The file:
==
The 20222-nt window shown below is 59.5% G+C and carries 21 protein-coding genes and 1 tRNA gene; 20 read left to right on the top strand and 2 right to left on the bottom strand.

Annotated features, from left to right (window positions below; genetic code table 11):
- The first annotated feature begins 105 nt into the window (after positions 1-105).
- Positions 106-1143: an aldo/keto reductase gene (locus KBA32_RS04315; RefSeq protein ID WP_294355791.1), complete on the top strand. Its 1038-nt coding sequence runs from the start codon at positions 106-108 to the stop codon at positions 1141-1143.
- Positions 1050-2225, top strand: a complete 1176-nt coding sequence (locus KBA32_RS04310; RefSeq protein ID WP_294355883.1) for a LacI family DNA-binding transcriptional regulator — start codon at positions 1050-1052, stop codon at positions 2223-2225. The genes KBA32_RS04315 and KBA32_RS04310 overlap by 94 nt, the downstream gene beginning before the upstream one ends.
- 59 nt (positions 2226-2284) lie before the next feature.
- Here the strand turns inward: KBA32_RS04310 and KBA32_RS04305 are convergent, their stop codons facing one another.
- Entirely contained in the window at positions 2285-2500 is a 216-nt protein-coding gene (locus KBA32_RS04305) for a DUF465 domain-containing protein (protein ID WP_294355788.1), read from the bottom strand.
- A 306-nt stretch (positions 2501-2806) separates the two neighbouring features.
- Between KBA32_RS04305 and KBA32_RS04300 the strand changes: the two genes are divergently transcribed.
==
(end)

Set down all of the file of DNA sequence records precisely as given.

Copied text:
The 20222-nt window shown below is 59.5% G+C and carries 21 protein-coding genes and 1 tRNA gene; 20 read left to right on the top strand and 2 right to left on the bottom strand.

Annotated features, from left to right (window positions below; genetic code table 11):
- The first annotated feature begins 105 nt into the window (after positions 1-105).
- Positions 106-1143: an aldo/keto reductase gene (locus KBA32_RS04315; RefSeq protein ID WP_294355791.1), complete on the top strand. Its 1038-nt coding sequence runs from the start codon at positions 106-108 to the stop codon at positions 1141-1143.
- Positions 1050-2225, top strand: a complete 1176-nt coding sequence (locus KBA32_RS04310; RefSeq protein ID WP_294355883.1) for a LacI family DNA-binding transcriptional regulator — start codon at positions 1050-1052, stop codon at positions 2223-2225. The genes KBA32_RS04315 and KBA32_RS04310 overlap by 94 nt, the downstream gene beginning before the upstream one ends.
- 59 nt (positions 2226-2284) lie before the next feature.
- Here the strand turns inward: KBA32_RS04310 and KBA32_RS04305 are convergent, their stop codons facing one another.
- Entirely contained in the window at positions 2285-2500 is a 216-nt protein-coding gene (locus KBA32_RS04305) for a DUF465 domain-containing protein (protein ID WP_294355788.1), read from the bottom strand.
- A 306-nt stretch (positions 2501-2806) separates the two neighbouring features.
- Between KBA32_RS04305 and KBA32_RS04300 the strand changes: the two genes are divergently transcribed.